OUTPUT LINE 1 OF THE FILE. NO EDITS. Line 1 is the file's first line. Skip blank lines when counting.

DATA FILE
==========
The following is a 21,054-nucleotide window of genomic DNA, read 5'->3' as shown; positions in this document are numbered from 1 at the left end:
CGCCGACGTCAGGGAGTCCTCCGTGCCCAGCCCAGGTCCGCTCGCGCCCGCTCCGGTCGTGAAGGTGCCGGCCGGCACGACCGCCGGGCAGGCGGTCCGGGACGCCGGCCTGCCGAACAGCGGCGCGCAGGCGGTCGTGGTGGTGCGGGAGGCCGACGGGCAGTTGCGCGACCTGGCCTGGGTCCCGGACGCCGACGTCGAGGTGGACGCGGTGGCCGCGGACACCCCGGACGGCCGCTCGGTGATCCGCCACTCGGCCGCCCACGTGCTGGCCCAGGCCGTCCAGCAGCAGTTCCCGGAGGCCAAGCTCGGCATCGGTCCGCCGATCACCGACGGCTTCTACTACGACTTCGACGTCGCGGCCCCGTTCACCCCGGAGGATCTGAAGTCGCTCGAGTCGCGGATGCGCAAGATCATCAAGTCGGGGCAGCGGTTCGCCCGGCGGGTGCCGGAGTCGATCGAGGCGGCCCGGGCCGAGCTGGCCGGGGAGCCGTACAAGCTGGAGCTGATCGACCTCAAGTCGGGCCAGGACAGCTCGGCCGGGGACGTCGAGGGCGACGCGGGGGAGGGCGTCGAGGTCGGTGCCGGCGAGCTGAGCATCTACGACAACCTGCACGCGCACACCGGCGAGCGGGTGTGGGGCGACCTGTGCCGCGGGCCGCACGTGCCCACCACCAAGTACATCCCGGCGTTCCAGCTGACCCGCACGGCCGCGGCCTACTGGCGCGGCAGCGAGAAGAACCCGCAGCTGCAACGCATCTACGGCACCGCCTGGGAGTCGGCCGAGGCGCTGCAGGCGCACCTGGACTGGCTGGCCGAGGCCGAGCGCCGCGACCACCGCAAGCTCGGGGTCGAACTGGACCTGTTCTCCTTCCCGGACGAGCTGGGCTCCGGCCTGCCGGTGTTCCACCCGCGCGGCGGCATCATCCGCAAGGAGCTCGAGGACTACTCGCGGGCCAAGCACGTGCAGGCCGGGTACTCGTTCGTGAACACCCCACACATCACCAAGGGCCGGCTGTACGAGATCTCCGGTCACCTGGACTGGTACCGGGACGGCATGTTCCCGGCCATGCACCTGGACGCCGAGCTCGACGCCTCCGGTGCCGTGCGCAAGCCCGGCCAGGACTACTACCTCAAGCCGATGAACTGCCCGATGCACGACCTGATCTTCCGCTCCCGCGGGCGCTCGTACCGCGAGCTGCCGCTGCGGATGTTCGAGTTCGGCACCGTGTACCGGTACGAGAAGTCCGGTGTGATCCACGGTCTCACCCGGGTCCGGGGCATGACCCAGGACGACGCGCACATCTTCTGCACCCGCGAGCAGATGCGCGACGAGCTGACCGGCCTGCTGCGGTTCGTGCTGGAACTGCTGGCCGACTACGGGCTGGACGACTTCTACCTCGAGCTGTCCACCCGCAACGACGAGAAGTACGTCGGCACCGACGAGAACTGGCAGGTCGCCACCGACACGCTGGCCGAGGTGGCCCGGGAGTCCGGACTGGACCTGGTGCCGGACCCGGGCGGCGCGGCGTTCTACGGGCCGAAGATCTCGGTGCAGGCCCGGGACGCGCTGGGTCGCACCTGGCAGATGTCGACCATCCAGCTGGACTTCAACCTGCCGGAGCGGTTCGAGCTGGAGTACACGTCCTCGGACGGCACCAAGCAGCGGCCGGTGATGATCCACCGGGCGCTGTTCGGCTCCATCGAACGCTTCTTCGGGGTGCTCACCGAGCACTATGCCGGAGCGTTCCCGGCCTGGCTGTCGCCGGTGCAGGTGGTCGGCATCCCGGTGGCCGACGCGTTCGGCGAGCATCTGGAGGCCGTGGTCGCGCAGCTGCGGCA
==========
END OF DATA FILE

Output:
The following is a 21,054-nucleotide window of genomic DNA, read 5'->3' as shown; positions in this document are numbered from 1 at the left end: